Dr. Magryta: A positive attitude toward disease

Published 12:00 am Sunday, August 7, 2016

What is the one gift that you can give your child that will stay with them forever and aid them in healing any illness as they age?

A positive attitude toward disease.

It has been shown over and over again that the placebo affect exists. The placebo effect as defined: “A beneficial effect, produced by a placebo drug or treatment, that cannot be attributed to the properties of the placebo itself, and must therefore be due to the patient’s belief in that treatment.”

In other words, if we believe that we will heal even without a therapeutic drug, we will more often than not. This also happens in the opposite direction, with the nocebo effect.

The human mind is exceedingly powerful. When a child is ill, our first response to them should be: “We will work together to help you heal quickly.” I tell my patients all the time that I do NOT fix them. I am their coach in the process of self healing.

Just like an athlete or a scholar would not achieve greatness without a teacher or coach, thus the same is with healing. The patient must do the work and we just guide the takeoff.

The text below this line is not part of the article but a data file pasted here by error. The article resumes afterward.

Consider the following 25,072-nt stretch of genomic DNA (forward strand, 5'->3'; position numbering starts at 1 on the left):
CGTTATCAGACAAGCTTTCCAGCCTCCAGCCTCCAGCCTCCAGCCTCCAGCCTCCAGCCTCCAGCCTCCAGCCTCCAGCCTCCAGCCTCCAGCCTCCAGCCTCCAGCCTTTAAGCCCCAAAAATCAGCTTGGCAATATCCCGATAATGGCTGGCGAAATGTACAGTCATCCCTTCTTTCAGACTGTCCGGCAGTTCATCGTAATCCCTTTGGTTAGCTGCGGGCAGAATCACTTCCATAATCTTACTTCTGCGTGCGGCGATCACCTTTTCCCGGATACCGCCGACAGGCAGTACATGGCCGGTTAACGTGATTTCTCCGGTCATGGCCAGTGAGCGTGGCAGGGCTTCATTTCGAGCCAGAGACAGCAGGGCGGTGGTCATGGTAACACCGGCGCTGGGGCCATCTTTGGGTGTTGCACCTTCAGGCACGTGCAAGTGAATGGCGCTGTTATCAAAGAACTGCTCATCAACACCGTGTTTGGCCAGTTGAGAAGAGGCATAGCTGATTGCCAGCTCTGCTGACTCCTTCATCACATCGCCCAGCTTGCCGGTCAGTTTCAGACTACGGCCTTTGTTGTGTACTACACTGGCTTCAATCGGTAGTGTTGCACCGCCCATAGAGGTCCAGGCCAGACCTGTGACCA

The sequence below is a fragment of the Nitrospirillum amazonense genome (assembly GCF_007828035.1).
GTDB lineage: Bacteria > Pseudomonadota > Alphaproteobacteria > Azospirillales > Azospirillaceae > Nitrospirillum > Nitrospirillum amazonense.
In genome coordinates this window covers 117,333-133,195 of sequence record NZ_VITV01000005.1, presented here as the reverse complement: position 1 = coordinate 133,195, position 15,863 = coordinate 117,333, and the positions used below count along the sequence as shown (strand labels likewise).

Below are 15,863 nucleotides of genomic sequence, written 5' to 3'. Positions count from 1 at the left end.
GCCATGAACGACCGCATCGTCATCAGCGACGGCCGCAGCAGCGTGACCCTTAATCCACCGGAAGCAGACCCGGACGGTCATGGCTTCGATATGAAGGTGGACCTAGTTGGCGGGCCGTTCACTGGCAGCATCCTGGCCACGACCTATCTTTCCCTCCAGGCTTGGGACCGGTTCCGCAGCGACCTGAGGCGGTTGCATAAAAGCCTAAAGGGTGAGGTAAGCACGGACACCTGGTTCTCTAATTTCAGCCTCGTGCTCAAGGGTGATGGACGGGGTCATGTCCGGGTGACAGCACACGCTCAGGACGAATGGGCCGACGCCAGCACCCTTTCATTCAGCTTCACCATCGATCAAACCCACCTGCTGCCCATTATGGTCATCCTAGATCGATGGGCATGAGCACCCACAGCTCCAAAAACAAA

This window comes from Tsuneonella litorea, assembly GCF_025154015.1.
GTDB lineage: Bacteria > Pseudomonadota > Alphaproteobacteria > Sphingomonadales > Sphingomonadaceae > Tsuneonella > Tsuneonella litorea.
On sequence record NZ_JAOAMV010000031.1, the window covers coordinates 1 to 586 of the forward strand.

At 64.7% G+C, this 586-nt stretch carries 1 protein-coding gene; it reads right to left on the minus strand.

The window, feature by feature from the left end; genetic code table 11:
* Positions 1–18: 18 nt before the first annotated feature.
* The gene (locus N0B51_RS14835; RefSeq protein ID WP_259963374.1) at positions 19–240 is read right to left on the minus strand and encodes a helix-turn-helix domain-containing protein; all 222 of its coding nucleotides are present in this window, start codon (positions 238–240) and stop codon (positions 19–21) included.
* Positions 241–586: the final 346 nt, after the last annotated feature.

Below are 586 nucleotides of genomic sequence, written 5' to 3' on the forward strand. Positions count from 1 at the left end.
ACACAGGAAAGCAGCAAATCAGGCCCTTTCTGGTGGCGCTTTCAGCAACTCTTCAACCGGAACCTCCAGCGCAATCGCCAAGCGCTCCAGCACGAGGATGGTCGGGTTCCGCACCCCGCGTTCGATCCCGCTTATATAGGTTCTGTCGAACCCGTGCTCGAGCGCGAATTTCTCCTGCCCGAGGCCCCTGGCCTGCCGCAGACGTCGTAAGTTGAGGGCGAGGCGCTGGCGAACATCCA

Drugs, like antibiotics, just help to stop the bacteria from replicating itself, or killing some of them which then allows the immune system to finish off the job.

In so many ways, our positive attitude as parents is contagious to a child. When we are pleased, they are glowing, and visa versa. We need to advocate for the child to feel themselves empowered to cure whatever ails them.

When they are down, we hug and hold them and then let them stand up. We use words like “You are sick right now, but what a good fighter you are to beat these viruses down each time!”

As a parent try not to hover over your child as they spread their wings in all ways. When it comes to illness, children instinctively know when they are mending. This is the reason why I chose pediatrics over internal medicine. As a medical student, I watched as sick kids were running around the unit the moment they turned the corner on a virus or bacteria.

Adults, not so much. I saw patients more inclined to wait for the doctor to tell them that they are well.

Years of mental baggage can change the adult perspective to needy, less self-sufficient and less self-empowered.

Tell your child that they are intrinsically strong and their body wants to be healthy. It will fight to be well. They are ALL strong fighters!

Dr. Magryta is a physician at Salisbury Pediatric Associates. Contact him at  newsletter@salisburypediatrics.com


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